successful and how to appropriately select complex texts for my reading instruction.
Selecting the topic for this research synthesis came to me during the process of preparing
for and delivering my groups workshop presentation. My group initially decided on the topic of
informational text and extended the topic to the Common Core State Standards and how policy
cascades can affect a teachers knowledge, understanding and classroom implementation of the
CCSS. The study selected for the workshop was Teaching Under Policy Cascades: Common Core
and Literacy Instruction, by Aimee Papola-Ellis. In this article, Papola-Ellis (2014) outlined three
instructional shifts in literacy with the CCSS: text dependent questions, text complexity and balancing
informational and literary texts. This idea of policy cascades really made me reflect on my own

understanding, interpretation, and implementation of the CCSS in my classroom, particularly in


regards to text complexity.
This paper will examine various aspects of text complexity. This includes a definition of

text complexity per the authors of the Common Core State Standards, three inter-related factors
that assist educators in determining text complexity, the CCSS text exemplars, and text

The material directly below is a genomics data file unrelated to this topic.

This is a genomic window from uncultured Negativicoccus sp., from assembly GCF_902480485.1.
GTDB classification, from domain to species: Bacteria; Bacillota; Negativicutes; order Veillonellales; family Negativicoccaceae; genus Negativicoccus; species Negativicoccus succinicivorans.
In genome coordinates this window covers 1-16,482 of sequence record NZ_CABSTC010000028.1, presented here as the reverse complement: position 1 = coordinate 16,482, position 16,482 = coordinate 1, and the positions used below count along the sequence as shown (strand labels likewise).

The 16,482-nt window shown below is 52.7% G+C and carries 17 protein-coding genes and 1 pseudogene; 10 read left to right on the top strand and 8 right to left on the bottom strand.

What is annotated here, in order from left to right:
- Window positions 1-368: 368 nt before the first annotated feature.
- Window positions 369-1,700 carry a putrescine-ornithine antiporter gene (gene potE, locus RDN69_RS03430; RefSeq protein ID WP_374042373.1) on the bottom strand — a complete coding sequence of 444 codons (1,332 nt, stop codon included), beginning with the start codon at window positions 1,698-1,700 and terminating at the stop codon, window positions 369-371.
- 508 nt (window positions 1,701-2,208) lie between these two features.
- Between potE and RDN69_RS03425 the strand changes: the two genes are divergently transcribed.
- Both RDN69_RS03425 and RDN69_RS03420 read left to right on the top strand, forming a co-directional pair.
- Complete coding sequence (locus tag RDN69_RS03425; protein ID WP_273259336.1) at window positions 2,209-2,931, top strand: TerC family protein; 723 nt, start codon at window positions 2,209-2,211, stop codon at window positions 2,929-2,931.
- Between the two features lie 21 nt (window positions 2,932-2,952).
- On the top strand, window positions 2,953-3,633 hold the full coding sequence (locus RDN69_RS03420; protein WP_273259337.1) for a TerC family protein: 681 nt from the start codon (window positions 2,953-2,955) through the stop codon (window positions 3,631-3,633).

complexity and its impact on the academic achievement of English language learners.

RESEARCH SYNTHESIS: TEXT COMPLEXITY


What is Text Complexity?
The Common Core State Standards (CCSS) were developed by the National Governors
Association Center for Best Practices (NGA) and the Council of Chief State School Officers
(CCSSO). The authors of the CCSS have identified text complexity as one of the three
instructional shifts that come with the new standards and define text complexity as the inherent
difficulty of reading and comprehending a text combined with consideration of reader and task
variables (NGACBP & CCSSO, 2010 Appendix A, Glossary of Key Terms, p. 43). It is believed
that being able to read complex text independently and proficiently is necessary for high
achievement in college, careers and numerous life tasks (NGA & CCSSO, 2010).
Anchor Standard 10
Text complexity is best addressed in Anchor Standard 10 of the CCSS which states,
Read and comprehend literary and informational texts independently and proficiently (NGA,
2010 p.10). Though this standard sounds simple, it is far more complicated as many students
struggle to read on or above grade level texts independently and proficiently. Breaking down the
standard allows teachers to better understand its difficulty and implications. Fisher & Frey
(2013) explain:
Read and comprehend serves as a reminder that the ability to make meaning is the